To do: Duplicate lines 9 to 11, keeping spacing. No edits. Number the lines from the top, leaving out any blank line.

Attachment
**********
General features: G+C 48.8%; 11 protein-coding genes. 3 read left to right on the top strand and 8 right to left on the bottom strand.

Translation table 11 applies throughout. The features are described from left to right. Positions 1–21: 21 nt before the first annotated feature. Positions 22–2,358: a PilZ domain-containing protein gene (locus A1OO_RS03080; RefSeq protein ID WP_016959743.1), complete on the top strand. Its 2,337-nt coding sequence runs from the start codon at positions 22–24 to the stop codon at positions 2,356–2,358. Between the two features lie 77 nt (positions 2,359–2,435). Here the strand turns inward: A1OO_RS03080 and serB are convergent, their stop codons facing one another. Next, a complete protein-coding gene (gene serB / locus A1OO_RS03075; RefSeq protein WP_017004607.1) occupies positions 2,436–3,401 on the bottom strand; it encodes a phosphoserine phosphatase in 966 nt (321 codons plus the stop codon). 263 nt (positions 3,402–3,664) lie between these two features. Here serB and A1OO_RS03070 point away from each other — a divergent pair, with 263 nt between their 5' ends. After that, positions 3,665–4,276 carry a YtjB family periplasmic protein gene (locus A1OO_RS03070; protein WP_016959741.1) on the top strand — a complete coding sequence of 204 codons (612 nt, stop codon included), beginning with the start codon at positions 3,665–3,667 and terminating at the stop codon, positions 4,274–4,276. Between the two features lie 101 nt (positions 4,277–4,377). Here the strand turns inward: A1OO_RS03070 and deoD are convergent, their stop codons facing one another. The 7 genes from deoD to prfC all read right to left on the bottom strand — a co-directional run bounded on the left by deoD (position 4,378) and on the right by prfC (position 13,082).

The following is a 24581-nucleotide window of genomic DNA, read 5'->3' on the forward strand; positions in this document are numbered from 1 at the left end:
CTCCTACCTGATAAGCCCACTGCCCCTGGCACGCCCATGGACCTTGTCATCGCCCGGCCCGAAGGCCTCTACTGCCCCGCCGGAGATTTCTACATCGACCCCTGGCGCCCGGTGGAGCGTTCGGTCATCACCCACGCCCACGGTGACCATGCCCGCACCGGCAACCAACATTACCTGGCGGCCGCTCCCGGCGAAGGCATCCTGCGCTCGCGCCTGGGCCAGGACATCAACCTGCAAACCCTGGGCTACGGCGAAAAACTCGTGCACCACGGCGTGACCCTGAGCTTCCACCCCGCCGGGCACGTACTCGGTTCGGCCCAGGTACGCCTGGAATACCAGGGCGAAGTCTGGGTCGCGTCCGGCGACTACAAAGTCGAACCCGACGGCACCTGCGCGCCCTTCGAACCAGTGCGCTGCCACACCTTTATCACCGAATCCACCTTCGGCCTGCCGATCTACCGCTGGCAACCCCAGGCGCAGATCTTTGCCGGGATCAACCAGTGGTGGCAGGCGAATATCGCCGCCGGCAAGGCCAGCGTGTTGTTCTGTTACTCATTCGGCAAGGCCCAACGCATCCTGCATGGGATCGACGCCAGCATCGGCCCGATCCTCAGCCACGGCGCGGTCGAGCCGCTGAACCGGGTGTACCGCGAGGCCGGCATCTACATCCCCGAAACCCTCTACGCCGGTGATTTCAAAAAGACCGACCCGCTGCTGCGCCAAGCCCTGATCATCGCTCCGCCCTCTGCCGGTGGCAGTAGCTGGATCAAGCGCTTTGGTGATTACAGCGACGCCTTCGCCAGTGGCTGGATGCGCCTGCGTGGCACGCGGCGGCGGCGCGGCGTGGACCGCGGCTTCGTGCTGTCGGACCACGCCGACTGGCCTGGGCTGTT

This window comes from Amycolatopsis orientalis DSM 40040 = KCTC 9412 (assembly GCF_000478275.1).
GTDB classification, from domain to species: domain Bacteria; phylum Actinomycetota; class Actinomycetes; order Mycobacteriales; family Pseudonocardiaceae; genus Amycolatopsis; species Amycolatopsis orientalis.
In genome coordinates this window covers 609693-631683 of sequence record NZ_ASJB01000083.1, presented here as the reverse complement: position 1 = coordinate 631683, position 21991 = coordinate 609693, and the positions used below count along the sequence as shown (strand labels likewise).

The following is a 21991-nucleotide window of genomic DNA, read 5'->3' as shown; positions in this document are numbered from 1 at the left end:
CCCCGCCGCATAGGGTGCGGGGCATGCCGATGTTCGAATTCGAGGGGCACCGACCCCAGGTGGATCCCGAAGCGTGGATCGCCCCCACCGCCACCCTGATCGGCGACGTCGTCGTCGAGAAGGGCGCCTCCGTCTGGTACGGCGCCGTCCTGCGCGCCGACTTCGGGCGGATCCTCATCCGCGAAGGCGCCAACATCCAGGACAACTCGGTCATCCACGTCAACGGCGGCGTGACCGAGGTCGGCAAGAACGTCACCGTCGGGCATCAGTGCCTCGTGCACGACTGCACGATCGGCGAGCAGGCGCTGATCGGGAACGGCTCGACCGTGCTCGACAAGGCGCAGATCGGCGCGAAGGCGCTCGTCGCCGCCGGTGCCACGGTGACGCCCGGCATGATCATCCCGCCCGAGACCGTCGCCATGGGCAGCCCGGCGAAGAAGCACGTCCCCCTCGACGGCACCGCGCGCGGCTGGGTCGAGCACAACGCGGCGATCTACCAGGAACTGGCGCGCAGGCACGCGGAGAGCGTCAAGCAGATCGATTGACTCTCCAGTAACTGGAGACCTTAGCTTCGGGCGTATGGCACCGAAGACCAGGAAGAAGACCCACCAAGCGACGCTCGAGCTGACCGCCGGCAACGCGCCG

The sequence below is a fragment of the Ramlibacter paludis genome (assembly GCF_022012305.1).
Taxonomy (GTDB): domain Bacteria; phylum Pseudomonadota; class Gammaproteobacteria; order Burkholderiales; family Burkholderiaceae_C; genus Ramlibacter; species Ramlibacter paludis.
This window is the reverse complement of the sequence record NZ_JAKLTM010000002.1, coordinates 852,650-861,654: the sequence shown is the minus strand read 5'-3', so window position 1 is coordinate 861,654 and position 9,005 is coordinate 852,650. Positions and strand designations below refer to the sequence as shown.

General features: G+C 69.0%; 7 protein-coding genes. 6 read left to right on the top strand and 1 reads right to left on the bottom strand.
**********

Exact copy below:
CCCCGCCGCATAGGGTGCGGGGCATGCCGATGTTCGAATTCGAGGGGCACCGACCCCAGGTGGATCCCGAAGCGTGGATCGCCCCCACCGCCACCCTGATCGGCGACGTCGTCGTCGAGAAGGGCGCCTCCGTCTGGTACGGCGCCGTCCTGCGCGCCGACTTCGGGCGGATCCTCATCCGCGAAGGCGCCAACATCCAGGACAACTCGGTCATCCACGTCAACGGCGGCGTGACCGAGGTCGGCAAGAACGTCACCGTCGGGCATCAGTGCCTCGTGCACGACTGCACGATCGGCGAGCAGGCGCTGATCGGGAACGGCTCGACCGTGCTCGACAAGGCGCAGATCGGCGCGAAGGCGCTCGTCGCCGCCGGTGCCACGGTGACGCCCGGCATGATCATCCCGCCCGAGACCGTCGCCATGGGCAGCCCGGCGAAGAAGCACGTCCCCCTCGACGGCACCGCGCGCGGCTGGGTCGAGCACAACGCGGCGATCTACCAGGAACTGGCGCGCAGGCACGCGGAGAGCGTCAAGCAGATCGATTGACTCTCCAGTAACTGGAGACCTTAGCTTCGGGCGTATGGCACCGAAGACCAGGAAGAAGACCCACCAAGCGACGCTCGAGCTGACCGCCGGCAACGCGCCG

The sequence below is a fragment of the Ramlibacter paludis genome (assembly GCF_022012305.1).
Taxonomy (GTDB): domain Bacteria; phylum Pseudomonadota; class Gammaproteobacteria; order Burkholderiales; family Burkholderiaceae_C; genus Ramlibacter; species Ramlibacter paludis.